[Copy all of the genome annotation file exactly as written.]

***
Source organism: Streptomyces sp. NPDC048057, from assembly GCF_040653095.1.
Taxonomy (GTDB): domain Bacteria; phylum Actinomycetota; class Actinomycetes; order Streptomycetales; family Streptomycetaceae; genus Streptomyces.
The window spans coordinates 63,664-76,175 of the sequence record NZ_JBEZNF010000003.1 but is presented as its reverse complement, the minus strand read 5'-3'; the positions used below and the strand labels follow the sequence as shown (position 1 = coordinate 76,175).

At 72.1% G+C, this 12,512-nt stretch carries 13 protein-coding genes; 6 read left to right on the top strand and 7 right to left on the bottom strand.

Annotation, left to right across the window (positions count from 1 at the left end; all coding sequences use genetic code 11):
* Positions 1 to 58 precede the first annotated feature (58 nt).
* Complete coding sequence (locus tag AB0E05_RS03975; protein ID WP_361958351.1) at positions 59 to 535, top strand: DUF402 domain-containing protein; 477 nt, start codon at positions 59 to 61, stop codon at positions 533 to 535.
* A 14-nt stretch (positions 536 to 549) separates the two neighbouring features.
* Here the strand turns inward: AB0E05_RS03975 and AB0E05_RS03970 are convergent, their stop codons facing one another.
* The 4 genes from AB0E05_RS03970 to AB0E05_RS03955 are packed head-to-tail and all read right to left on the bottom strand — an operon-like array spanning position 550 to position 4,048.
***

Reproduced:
Source organism: Streptomyces sp. NPDC048057, from assembly GCF_040653095.1.
Taxonomy (GTDB): domain Bacteria; phylum Actinomycetota; class Actinomycetes; order Streptomycetales; family Streptomycetaceae; genus Streptomyces.
The window spans coordinates 63,664-76,175 of the sequence record NZ_JBEZNF010000003.1 but is presented as its reverse complement, the minus strand read 5'-3'; the positions used below and the strand labels follow the sequence as shown (position 1 = coordinate 76,175).

At 72.1% G+C, this 12,512-nt stretch carries 13 protein-coding genes; 6 read left to right on the top strand and 7 right to left on the bottom strand.

Annotation, left to right across the window (positions count from 1 at the left end; all coding sequences use genetic code 11):
* Positions 1 to 58 precede the first annotated feature (58 nt).
* Complete coding sequence (locus tag AB0E05_RS03975; protein ID WP_361958351.1) at positions 59 to 535, top strand: DUF402 domain-containing protein; 477 nt, start codon at positions 59 to 61, stop codon at positions 533 to 535.
* A 14-nt stretch (positions 536 to 549) separates the two neighbouring features.
* Here the strand turns inward: AB0E05_RS03975 and AB0E05_RS03970 are convergent, their stop codons facing one another.
* The 4 genes from AB0E05_RS03970 to AB0E05_RS03955 are packed head-to-tail and all read right to left on the bottom strand — an operon-like array spanning position 550 to position 4,048.